Owens v Owens: did any good come from Court of Appeal’s worrying divorce ruling?

Mark Reeves, 23rd August, 2021

The Court of Appeal’s extremely unusual ruling in Owens v Owens refused a ‘desperately unhappy’ wife a divorce from her husband.

Despite his alleged unreasonable behaviour, and Mrs Owens’s affair with another man, Mr Owens successfully argued his marriage of 39 years had not broken down irretrievably.

The allegations made by Mrs Owens were not any different to what we see in most divorce petitions based on ‘unreasonable behaviour’.

The main difference in this case is that Mr Owens sought to defend the divorce proceedings. The vast majority of divorce petitions are undefended.

As an example, I’ve dealt with just two fully defended divorces in over 20 years’ practice.

Even if a divorce is not opposed it still has to be approved by the Court.

The reality here is that, in my opinion, if Mr Owens had not defended the divorce then it would have been approved by the Court without any question or query.

The concern about this case was where this would lead us to next.

Some though that it may just be a blip and that everything would continue as before.

Others thought that it may lead to more respondents electing to defend the divorce proceedings. Which would put a greater strain on an already overloaded court system.

It may have meant petitioners presenting divorce petitions packed full of allegations, just to try make sure that it is successful. But that would have done little to preserve the dignity of the parties.

As a family lawyer, my approach in acting for a petitioner is to include what I believe will be sufficient detail to get a behaviour-based petition through the Court, without it turning into a witch hunt against the respondent.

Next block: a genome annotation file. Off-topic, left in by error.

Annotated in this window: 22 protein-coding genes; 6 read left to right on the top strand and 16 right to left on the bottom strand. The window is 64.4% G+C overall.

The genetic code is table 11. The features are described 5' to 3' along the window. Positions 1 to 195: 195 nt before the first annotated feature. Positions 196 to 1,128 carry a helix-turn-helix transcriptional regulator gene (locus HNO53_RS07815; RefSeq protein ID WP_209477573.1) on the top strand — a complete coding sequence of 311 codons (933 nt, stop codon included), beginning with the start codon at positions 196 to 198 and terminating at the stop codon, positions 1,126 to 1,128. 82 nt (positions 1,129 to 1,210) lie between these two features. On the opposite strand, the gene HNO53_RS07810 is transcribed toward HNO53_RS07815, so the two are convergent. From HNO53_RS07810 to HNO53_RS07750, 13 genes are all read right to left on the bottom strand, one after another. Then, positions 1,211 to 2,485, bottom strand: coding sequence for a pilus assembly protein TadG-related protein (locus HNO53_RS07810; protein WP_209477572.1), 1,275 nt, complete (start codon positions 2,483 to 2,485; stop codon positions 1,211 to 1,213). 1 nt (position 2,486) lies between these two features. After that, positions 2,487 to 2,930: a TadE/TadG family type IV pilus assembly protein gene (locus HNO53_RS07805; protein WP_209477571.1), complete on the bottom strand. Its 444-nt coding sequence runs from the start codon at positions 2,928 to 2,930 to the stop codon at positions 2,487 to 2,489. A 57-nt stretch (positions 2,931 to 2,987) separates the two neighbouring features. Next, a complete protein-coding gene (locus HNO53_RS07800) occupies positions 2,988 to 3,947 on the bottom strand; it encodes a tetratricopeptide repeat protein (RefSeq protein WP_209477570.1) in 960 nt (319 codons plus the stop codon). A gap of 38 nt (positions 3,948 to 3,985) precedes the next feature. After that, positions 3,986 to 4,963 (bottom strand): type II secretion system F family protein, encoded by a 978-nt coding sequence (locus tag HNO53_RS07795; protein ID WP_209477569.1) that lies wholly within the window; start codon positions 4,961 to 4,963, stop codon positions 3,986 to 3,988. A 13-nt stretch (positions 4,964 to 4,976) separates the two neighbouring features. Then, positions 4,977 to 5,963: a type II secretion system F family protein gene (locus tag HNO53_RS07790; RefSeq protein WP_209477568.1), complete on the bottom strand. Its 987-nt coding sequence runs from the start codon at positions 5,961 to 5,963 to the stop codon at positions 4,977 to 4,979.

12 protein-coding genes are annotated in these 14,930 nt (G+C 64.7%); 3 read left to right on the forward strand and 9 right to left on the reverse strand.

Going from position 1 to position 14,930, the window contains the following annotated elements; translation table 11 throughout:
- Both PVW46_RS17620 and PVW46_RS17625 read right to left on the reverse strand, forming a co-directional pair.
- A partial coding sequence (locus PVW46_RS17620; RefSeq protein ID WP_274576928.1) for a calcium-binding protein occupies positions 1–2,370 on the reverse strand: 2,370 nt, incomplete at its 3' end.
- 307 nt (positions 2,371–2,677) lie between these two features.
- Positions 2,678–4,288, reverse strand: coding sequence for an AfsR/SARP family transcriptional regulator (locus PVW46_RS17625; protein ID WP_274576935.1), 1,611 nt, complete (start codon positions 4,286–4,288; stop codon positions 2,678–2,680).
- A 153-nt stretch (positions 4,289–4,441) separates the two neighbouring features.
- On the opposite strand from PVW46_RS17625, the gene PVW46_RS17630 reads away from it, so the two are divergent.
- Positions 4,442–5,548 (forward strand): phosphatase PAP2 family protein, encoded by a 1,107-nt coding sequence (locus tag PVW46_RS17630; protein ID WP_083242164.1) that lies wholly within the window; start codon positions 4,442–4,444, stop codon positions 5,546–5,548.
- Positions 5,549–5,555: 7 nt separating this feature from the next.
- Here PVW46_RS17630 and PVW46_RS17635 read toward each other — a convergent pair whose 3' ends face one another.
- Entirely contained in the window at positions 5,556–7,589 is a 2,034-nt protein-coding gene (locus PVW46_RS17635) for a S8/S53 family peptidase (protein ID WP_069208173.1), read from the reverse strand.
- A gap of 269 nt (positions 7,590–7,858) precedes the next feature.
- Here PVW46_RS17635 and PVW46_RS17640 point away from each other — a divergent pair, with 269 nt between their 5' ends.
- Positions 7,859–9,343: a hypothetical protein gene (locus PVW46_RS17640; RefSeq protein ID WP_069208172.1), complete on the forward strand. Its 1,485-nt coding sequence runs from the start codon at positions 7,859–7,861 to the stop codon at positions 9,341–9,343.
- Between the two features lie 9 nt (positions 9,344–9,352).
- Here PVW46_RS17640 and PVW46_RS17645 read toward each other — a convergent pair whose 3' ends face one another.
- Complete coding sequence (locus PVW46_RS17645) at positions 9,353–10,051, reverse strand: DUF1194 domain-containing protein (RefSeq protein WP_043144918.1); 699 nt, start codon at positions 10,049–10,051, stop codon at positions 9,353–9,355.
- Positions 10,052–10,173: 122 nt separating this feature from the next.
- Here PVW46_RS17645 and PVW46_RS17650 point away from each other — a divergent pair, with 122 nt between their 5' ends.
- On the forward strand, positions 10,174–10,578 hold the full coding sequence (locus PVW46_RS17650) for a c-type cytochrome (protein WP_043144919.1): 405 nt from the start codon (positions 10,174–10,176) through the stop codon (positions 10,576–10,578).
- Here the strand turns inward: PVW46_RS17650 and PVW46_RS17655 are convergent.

If I’m acting for a respondent then I’m usually advising about the pitfalls of defending the divorce, such as cost, timescale and what I see as the reality of the situation. In other words, taking a pragmatic approach to the situation based on many years' of experience.

The case of Owens v Owens did, in fact, add some momentum to the argument for divorce reform and, in particular, no-fault divorce.

Following a consultation launched by the Government concerning reform of divorce law, the Divorce, Dissolution and Separation Bill gained the Royal Assent on 26 June 2020.

Read our article The New Divorce Law from 6th April 2022 which explains what the new law involves and what changes have been made for future divorce applications.

Need advice? We can help you

Please call Mark Reeves today on 01482 324252.

Or email Mark here.

You can find out more about our Family services here.

The content on our site is provided for general information only. It is not intended to amount to advice on which you should rely. You must obtain professional or specialist advice before taking, or refraining from, any action on the basis of the content on our site.

Although we make reasonable efforts to update the information on our site, we make no representations, warranties or guarantees, whether express or implied, that the content on our site is accurate, complete or up-to-date.

Click here to view our Terms of Use